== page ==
“Once entered, it will be easy to update your statistics on an annual basis by accessing the online database,” says Richard. “After you enter your statistics, you will have the ability to easily compare your variety mix and tree age against both state and national averages.

“Updating your tree stats annually should be part of your annual business plan, an accurate understanding of variety mix and tree age is essential for planning future development.”

Additionally, growers will be helping build a valuable and robust industry data set that will help develop the programmes needed to support future growth and development.

Other outputs of the project include a statistics annual including current plantings and production, the establishment of a grower panel to help generate industry crop estimates, an industry crop estimate for 2015 and, eventually, an industry mapping resource connected to the Tree Registry database.

Get involved

Once the Tree Registry is up online, it will be very easy to participate and enter data. Growers will just need to log onto the Tree Registry following the link provided and creating a password to access the site.

To prompt your involvement, all APAL grower members and apple and pear levy payers will be contacted by APAL to enter their own data. Growers who cannot enter data themselves for any reason can contact the local consultant and request assistance. The contact details for local consultants will be provided in the email request or you can contact APAL anytime for help.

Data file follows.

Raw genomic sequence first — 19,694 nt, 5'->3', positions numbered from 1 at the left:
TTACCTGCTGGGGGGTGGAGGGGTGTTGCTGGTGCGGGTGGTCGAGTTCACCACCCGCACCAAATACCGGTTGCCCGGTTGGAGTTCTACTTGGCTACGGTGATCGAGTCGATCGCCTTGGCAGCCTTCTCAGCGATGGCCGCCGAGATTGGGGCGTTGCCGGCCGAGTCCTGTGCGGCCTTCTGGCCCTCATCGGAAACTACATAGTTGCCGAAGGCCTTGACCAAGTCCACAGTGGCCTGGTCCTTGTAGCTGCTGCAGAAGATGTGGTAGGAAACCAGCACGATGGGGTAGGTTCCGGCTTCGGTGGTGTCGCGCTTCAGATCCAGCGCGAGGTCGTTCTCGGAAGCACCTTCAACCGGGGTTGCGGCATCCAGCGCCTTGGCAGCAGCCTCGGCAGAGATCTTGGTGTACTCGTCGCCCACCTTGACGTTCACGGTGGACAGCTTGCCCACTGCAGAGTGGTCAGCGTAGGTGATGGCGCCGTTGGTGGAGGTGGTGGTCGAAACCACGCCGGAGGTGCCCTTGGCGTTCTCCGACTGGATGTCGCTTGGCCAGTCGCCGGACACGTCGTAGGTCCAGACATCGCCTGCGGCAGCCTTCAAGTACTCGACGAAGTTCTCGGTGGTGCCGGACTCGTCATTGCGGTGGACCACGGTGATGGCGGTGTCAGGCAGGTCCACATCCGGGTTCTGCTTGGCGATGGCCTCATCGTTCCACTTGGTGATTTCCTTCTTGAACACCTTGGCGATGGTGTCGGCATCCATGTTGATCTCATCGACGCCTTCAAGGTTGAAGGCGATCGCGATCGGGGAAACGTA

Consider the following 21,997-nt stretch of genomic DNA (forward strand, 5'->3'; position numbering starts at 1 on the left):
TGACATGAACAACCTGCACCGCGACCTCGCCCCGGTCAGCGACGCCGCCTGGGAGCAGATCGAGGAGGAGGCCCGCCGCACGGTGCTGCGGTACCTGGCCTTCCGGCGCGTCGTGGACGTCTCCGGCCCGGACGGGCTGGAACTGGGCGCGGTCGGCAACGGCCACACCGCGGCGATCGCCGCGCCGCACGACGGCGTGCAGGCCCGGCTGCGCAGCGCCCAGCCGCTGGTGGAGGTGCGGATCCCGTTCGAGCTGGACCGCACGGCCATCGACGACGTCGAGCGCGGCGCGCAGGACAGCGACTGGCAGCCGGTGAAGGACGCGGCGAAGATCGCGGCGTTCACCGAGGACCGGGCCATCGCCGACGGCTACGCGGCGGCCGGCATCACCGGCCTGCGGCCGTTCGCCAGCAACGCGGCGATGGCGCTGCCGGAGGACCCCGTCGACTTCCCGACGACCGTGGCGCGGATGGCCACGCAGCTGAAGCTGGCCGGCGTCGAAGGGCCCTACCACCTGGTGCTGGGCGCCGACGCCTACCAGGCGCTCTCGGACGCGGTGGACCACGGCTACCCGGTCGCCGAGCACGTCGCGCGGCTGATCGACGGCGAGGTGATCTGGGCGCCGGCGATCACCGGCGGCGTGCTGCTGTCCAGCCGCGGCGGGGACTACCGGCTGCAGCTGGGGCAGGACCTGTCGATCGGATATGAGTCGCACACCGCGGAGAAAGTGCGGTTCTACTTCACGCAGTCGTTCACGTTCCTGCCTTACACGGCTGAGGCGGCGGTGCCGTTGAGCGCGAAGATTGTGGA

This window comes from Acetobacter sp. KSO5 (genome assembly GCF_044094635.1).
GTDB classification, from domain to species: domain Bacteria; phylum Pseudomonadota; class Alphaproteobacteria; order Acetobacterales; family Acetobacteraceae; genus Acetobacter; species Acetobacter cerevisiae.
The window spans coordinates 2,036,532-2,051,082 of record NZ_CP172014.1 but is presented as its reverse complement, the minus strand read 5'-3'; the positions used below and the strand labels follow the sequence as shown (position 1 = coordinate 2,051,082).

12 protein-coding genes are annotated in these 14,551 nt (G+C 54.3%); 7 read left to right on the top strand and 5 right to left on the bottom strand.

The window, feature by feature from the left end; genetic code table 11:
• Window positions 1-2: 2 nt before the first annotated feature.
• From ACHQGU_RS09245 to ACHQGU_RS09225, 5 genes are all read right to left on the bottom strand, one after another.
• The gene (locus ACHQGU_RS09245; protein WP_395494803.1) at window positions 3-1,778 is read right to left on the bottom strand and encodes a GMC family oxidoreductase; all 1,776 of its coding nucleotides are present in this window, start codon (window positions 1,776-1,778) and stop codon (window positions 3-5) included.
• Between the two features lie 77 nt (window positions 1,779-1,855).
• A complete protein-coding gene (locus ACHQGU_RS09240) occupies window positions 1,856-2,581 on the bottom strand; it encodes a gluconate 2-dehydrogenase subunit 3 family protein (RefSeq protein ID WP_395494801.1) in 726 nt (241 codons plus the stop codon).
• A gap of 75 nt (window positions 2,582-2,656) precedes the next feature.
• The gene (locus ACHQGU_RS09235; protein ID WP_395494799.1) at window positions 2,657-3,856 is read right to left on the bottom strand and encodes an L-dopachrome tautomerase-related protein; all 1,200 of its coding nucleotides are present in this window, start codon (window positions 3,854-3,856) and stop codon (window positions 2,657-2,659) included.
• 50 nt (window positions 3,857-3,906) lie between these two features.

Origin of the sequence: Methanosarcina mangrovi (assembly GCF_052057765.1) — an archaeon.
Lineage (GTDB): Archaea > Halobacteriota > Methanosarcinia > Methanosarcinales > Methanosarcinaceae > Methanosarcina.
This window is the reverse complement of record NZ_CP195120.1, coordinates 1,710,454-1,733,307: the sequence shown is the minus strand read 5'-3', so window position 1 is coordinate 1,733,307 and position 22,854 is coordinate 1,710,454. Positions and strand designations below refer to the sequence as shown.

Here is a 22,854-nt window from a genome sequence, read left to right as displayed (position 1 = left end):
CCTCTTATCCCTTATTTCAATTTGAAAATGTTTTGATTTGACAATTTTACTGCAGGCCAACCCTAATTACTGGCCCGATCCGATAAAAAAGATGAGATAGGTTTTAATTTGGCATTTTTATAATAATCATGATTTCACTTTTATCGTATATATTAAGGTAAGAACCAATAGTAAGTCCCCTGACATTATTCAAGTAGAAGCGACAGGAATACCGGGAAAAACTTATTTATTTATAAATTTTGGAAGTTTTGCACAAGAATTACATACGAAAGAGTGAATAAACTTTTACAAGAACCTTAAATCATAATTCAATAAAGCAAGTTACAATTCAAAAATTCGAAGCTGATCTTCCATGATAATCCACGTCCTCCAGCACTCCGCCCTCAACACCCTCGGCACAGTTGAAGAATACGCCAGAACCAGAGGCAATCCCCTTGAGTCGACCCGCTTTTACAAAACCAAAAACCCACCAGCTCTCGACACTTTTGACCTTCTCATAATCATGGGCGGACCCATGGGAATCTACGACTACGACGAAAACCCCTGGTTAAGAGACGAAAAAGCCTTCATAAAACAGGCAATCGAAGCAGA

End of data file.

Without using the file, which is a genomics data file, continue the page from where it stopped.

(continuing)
Richard explains, “When you receive your email request, please follow the simple instructions provided and enter your tree statistics after logging onto the Tree Registry.”

Only growers on the APAL database will be set-up in the Tree Registry so please provide APAL with your contact details if APAL does not already have your details.

Find out more

Stay tuned for the announcement of the launch of the Tree Registry via APAL’s Industry Juice e-newsletter. If you are not already getting Industry Juice subscribe here.

For more information on the project please contact Jesse Reader at jesse.reader@agfirst.co.nz or 0419 107 245.

This project is funded by apple and pear growers through the apple and pear levy administered by Horticulture Australia Ltd (HAL). It will be managed by AgFirst with the support of APAL.

This article was first published on 1 September 2014.

 

By |October 23rd, 2014|Industry Data, Tree Registry|

About the Author:

APAL is an industry representative body and not-for-profit membership organisation that supports Australia’s commercial apple and pear growers.